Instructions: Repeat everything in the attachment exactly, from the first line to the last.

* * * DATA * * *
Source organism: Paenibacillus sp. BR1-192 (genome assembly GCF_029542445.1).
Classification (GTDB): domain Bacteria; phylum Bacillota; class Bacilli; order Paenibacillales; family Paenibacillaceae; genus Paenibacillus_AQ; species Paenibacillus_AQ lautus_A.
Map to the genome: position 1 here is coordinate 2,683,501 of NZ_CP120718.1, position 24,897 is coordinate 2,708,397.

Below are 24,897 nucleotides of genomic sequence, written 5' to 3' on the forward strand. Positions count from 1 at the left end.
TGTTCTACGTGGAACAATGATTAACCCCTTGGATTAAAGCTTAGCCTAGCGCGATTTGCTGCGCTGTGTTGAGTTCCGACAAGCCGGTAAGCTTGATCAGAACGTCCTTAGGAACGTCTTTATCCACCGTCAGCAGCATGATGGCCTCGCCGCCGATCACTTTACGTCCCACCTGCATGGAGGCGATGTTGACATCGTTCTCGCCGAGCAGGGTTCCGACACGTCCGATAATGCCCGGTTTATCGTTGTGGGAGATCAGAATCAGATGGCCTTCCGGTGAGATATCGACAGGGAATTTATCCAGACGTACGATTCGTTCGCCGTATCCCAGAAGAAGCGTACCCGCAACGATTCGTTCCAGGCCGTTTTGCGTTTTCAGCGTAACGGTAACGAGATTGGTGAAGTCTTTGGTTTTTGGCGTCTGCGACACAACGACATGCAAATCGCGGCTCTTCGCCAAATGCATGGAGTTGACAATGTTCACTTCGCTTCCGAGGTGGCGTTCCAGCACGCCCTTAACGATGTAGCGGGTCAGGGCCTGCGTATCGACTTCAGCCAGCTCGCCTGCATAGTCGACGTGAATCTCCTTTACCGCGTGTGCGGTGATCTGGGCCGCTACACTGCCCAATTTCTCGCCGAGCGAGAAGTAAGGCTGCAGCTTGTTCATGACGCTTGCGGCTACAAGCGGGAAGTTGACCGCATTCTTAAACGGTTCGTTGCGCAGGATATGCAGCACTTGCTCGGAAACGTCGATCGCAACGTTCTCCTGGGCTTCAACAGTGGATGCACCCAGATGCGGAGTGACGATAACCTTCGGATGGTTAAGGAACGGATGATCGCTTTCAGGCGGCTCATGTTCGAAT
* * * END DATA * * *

Source organism: Paenibacillus sp. BR1-192 (genome assembly GCF_029542445.1).
Classification (GTDB): domain Bacteria; phylum Bacillota; class Bacilli; order Paenibacillales; family Paenibacillaceae; genus Paenibacillus_AQ; species Paenibacillus_AQ lautus_A.
Map to the genome: position 1 here is coordinate 2,683,501 of NZ_CP120718.1, position 24,897 is coordinate 2,708,397.

Below are 24,897 nucleotides of genomic sequence, written 5' to 3' on the forward strand. Positions count from 1 at the left end.
TGTTCTACGTGGAACAATGATTAACCCCTTGGATTAAAGCTTAGCCTAGCGCGATTTGCTGCGCTGTGTTGAGTTCCGACAAGCCGGTAAGCTTGATCAGAACGTCCTTAGGAACGTCTTTATCCACCGTCAGCAGCATGATGGCCTCGCCGCCGATCACTTTACGTCCCACCTGCATGGAGGCGATGTTGACATCGTTCTCGCCGAGCAGGGTTCCGACACGTCCGATAATGCCCGGTTTATCGTTGTGGGAGATCAGAATCAGATGGCCTTCCGGTGAGATATCGACAGGGAATTTATCCAGACGTACGATTCGTTCGCCGTATCCCAGAAGAAGCGTACCCGCAACGATTCGTTCCAGGCCGTTTTGCGTTTTCAGCGTAACGGTAACGAGATTGGTGAAGTCTTTGGTTTTTGGCGTCTGCGACACAACGACATGCAAATCGCGGCTCTTCGCCAAATGCATGGAGTTGACAATGTTCACTTCGCTTCCGAGGTGGCGTTCCAGCACGCCCTTAACGATGTAGCGGGTCAGGGCCTGCGTATCGACTTCAGCCAGCTCGCCTGCATAGTCGACGTGAATCTCCTTTACCGCGTGTGCGGTGATCTGGGCCGCTACACTGCCCAATTTCTCGCCGAGCGAGAAGTAAGGCTGCAGCTTGTTCATGACGCTTGCGGCTACAAGCGGGAAGTTGACCGCATTCTTAAACGGTTCGTTGCGCAGGATATGCAGCACTTGCTCGGAAACGTCGATCGCAACGTTCTCCTGGGCTTCAACAGTGGATGCACCCAGATGCGGAGTGACGATAACCTTCGGATGGTTAAGGAACGGATGATCGCTTTCAGGCGGCTCATGTTCGAAT